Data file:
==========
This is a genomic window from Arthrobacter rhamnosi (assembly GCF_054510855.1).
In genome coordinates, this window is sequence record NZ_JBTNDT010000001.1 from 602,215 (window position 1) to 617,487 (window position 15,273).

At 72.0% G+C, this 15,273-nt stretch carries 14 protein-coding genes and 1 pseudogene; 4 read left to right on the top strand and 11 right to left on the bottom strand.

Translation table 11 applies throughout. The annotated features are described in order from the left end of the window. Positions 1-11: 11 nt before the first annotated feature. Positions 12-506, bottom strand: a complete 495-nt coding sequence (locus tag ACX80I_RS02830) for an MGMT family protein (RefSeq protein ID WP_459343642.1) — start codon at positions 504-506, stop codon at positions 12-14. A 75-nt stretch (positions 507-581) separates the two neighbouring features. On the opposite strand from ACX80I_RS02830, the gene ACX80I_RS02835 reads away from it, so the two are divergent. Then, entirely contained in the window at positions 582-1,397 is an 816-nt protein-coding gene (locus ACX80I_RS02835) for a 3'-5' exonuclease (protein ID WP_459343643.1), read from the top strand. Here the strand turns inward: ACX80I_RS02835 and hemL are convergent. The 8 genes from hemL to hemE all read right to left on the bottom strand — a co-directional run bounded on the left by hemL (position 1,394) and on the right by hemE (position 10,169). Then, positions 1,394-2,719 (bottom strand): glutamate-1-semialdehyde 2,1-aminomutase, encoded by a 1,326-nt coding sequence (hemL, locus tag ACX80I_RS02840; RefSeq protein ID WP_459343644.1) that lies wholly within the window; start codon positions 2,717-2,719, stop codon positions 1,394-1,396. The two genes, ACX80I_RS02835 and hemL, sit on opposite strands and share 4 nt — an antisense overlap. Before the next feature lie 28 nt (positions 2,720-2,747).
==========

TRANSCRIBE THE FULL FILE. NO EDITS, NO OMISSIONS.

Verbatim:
This is a genomic window from Arthrobacter rhamnosi (assembly GCF_054510855.1).
In genome coordinates, this window is sequence record NZ_JBTNDT010000001.1 from 602,215 (window position 1) to 617,487 (window position 15,273).

At 72.0% G+C, this 15,273-nt stretch carries 14 protein-coding genes and 1 pseudogene; 4 read left to right on the top strand and 11 right to left on the bottom strand.

Translation table 11 applies throughout. The annotated features are described in order from the left end of the window. Positions 1-11: 11 nt before the first annotated feature. Positions 12-506, bottom strand: a complete 495-nt coding sequence (locus tag ACX80I_RS02830) for an MGMT family protein (RefSeq protein ID WP_459343642.1) — start codon at positions 504-506, stop codon at positions 12-14. A 75-nt stretch (positions 507-581) separates the two neighbouring features. On the opposite strand from ACX80I_RS02830, the gene ACX80I_RS02835 reads away from it, so the two are divergent. Then, entirely contained in the window at positions 582-1,397 is an 816-nt protein-coding gene (locus ACX80I_RS02835) for a 3'-5' exonuclease (protein ID WP_459343643.1), read from the top strand. Here the strand turns inward: ACX80I_RS02835 and hemL are convergent. The 8 genes from hemL to hemE all read right to left on the bottom strand — a co-directional run bounded on the left by hemL (position 1,394) and on the right by hemE (position 10,169). Then, positions 1,394-2,719 (bottom strand): glutamate-1-semialdehyde 2,1-aminomutase, encoded by a 1,326-nt coding sequence (hemL, locus tag ACX80I_RS02840; RefSeq protein ID WP_459343644.1) that lies wholly within the window; start codon positions 2,717-2,719, stop codon positions 1,394-1,396. The two genes, ACX80I_RS02835 and hemL, sit on opposite strands and share 4 nt — an antisense overlap. Before the next feature lie 28 nt (positions 2,720-2,747).